Computer programs grew in complexity along with human activities. It became increasingly difficult to represent the real world and its rules and events in continuously unrolling lines of code in single files, even with conditional and logical constructs, loops, etc.
This gave rise to the idea of Object Oriented Programming, a giant leap forward in modelling. Simula and Smalltalk were born, C evolved into C++, and Java entered the fray.
These constructs helped deliver decent computing software for business and continue to do so underneath many modern “web” languages and frameworks.
However, a problem emerged — a growing disconnect between the real world and the world of software programming. This divergence negatively affected software execution and control. Logical errors, performance issues, and difficulties in change became common.
Two solutions arose to address this problem —
- The field of IT Architecture
- Domain Driven Design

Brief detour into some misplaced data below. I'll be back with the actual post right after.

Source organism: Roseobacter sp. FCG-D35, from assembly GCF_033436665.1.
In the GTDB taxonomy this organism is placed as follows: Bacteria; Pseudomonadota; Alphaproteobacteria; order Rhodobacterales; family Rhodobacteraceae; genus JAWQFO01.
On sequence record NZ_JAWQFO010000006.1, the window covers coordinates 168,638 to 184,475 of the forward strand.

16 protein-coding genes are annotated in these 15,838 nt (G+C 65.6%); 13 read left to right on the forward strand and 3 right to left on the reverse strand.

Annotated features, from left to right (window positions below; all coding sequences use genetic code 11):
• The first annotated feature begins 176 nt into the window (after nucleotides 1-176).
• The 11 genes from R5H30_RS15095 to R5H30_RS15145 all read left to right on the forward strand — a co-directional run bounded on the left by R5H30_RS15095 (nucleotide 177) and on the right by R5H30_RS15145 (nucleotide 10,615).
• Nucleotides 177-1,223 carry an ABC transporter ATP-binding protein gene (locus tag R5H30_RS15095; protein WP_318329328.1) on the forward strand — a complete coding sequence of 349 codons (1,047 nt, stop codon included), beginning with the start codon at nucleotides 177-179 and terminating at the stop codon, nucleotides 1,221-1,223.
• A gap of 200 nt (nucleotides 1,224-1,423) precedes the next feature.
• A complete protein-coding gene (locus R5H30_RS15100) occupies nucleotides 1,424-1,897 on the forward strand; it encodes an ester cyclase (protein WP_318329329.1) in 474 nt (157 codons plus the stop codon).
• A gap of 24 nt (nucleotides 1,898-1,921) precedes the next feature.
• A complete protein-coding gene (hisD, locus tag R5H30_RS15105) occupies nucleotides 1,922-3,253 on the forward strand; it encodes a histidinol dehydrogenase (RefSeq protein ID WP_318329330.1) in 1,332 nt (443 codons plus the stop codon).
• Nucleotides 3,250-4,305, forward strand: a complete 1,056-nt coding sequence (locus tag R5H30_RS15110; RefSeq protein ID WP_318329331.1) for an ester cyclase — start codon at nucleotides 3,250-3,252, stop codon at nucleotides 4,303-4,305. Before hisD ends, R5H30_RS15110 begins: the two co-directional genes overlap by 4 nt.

The rise of the IT architecture discipline
Since humans have dwelled in caves, they have represented the world as objects, relationships and events through language and drawing. These models of the world helped humans hold and consider complicated things outside their minds, communicate, discuss, create new ideas and build things. This is essentially architectural thinking. We jokingly say, ‘God in an architect’.
With the need for large-scale infrastructure, religious buildings and workplaces, the profession of civil architecture developed and thrived.
IT architecture as a discrete way of thinking and solving problems crystallised about 25 to 30 years after the invention of computers and coding. In the early 1970s, Dijkstra and Parnas proposed that a system’s structure has a real impact, and we need to design it. The IEEE was a catalyst for software architecture standards and methods. In the 1980s and 90s, other disciplines of architecture arose to deal with the growing complexity of businesses and information technology. The broad sequence was — application architecture, information architecture, integration architecture, enterprise architecture, business architecture, and infrastructure architecture.